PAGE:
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Bush, South Korea's Roh united on nukes
Updated: 2005-11-17 14:25

In a show of unity, US President Bush and South Korean President Roh Moo-hyun declared Thursday that a nuclear-armed North Korea "will not be tolerated" and agreed the problem should be resolved through peaceful diplomacy.

The two leaders spoke at a news conference in Gyeongju, the ancient capital of Korea. About 250 demonstrators, carrying signs that said "Stop Bush," gathered at the train station in the city to protest the president's visit.

Bush expressed solidarity with Vice President Dick Cheney, who issued a blistering attack in Washington against Democratic critics who claim the White House manipulated intelligence on Iraq before the war. Cheney said the critics were spreading "one of the most dishonest and reprehensible charges ever aired in this city."

"Ours is a country where people ought to disagree and I expect there to be criticism," Bush said, who appeared visibly irritated. "But when Democrats say I deliberately misled the Congress and the people, that's irresponsible."

Bush and Roh met ahead of a 21-nation trade and economic summit whose members include the leaders of the five countries the United States, China, South Korea, Russia and Japan negotiating with North Korea for its nuclear disarmament.

Roh said the the next round of six-party talks on North Korea's nuclear program should be held as soon as possible to find a breakthrough. The negotiations adjourned last Friday with delegates reporting little progress. "We have no disagreements at all that this issue must be resolved," Roh said.

"We reiterated that a nuclear-armed North Korea will not be tolerated and reaffirmed that the issue should be resolved through peaceful and diplomatic means," Roh said through a translator.

U.S. President George W. Bush (L) and his South Korean counterpart Roh Moo-hyun attend a news conference in Kyongju, southeast of Seoul November 17, 2005.
U.S. President George W. Bush (L) and his South Korean counterpart Roh Moo-hyun attend a news conference in Kyongju, southeast of Seoul November 17, 2005. [Reuters]
Bush agreed. "It's in the world's interest that this happen," Bush said. "It's also in our interest that we continue to work together to solve the problem. I see a peninsula one day that is united and at peace."

Roh said the two leaders talked at length about the North Korean nuclear issue and exchanged views about North Korea's attitude and tactics.

"We are basically looking to resolve this North Korean nuclear issue, and we are exploring more ways that we can resolve this issue," Roh said. The two leaders endorsed a joint declaration expressing satisfaction with "the steady development" of the U.S.-South Korean alliance.

Bush said the United States would not comply with North Korea's demand that it be provided with a light-water nuclear reactor before it disarms, a stumbling block in the talks.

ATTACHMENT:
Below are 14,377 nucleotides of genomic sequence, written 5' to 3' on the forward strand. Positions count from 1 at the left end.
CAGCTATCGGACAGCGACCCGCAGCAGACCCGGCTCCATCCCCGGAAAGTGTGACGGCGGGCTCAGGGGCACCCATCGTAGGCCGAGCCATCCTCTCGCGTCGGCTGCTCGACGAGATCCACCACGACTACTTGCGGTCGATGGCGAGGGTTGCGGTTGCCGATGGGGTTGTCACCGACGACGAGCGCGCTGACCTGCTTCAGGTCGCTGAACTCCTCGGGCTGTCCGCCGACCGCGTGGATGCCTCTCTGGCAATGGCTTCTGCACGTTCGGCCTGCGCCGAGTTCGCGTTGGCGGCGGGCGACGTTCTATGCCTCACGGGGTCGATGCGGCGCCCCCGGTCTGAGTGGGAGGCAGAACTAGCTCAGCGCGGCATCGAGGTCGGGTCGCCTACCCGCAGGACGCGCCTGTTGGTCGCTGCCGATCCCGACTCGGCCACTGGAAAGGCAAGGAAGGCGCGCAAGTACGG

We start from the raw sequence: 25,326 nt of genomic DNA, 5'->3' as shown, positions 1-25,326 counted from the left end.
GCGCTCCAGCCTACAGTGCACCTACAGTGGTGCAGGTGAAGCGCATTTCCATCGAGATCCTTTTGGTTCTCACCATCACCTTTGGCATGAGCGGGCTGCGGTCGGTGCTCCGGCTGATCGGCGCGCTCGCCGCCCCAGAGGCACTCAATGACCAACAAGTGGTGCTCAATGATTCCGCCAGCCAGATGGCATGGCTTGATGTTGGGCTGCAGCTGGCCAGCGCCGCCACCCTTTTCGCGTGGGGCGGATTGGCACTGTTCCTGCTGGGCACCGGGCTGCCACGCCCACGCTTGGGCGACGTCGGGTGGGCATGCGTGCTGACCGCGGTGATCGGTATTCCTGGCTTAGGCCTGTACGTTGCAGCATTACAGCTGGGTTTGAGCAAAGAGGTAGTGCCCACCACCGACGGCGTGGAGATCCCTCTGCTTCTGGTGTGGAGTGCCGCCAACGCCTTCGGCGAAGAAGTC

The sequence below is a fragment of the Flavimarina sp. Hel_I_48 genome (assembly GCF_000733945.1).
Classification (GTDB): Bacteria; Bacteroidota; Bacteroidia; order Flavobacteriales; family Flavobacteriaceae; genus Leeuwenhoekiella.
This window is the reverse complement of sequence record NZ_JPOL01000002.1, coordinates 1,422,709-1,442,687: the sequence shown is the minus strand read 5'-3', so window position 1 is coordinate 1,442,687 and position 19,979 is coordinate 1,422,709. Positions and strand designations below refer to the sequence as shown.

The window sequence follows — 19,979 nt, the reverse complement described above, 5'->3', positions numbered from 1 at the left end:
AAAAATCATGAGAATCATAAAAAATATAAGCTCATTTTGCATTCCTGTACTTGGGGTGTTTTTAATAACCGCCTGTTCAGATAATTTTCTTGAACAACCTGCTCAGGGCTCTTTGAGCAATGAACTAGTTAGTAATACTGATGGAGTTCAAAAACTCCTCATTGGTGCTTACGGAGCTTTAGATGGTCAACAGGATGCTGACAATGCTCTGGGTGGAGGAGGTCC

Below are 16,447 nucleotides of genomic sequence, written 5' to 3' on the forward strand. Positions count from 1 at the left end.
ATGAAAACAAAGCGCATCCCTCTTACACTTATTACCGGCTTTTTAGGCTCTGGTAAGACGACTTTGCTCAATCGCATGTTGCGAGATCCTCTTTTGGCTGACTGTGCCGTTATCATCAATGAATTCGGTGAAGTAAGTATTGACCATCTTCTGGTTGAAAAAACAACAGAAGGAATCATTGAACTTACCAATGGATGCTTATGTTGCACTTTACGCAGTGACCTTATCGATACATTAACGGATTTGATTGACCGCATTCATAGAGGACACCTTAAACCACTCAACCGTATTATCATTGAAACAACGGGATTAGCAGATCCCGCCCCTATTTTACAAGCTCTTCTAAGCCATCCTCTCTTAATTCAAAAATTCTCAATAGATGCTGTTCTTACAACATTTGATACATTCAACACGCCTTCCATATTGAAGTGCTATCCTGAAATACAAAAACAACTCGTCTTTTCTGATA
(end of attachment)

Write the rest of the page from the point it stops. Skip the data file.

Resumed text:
"We'll consider the light-water reactor at the appropriate time," Bush said. "The appropriate time is after they have verifiably given up their nuclear weapons and/or programs."

Roh played down disputes with the United States and said the current state of relations with the North represented "perhaps the most stable situation between the two Koreas that you have ever seen. And the Korea-U.S. dialogue is going on very smoothly."

South Korea has resisted the tough approach advocated by the Bush administration for ending the impasse with North Korea, opposing the idea of military action if diplomacy fails. South Korea also is cool to the idea of taking the standoff to the U.N. Security Council for possible sanctions.

Bush's eight-day journey to Asia offers him a reprieve from troubles at home, where his approval rating has fallen to the lowest point of his presidency. Unhappiness over the war in Iraq has hurt Bush's popularity and credibility, and Republicans are nervous about how the war and the president's other woes will affect next year's midterm elections.

Roh has been a major supporter of Bush's Iraq policy. South Korea is the third-largest contributor of troops behind the United States and Britain, deploying more than 3,000 soldiers. Like Bush, Roh's domestic approval ratings are down, and his foes call him a lame duck.

Bush flew here for the annual summit of the Asia-Pacific Economic Cooperation forum, representing 21 countries that account for about half the world's trade. APEC is expected to call for progress at the next round of World Trade Organization talks in Hong Kong next month toward a global trade agreement.

APEC represents "a significant bloc in the WTO membership," said Faryar Shirzad, deputy national security adviser for international economic affairs. "And so when they speak and lay out an agenda of ambition, it's an agenda that the membership at the WTO takes note of and helps drive the negotiating dynamics in a constructive way."

In addition to the APEC meetings, Bush will hold separate talks with the leaders of Malaysia, Russia and Indonesia before traveling to China on Saturday.

Looking ahead to talks about North Korea, Bush said his objective was to remind his partners that they need to stick together and send a consistent message.

The most recent round of negotiations adjourned Friday with no sign of progress, but it's likely they will resume in Beijing next month or in January. In September, North Korea promised to end its nuclear program in exchange for aid, diplomatic recognition and security guarantees.

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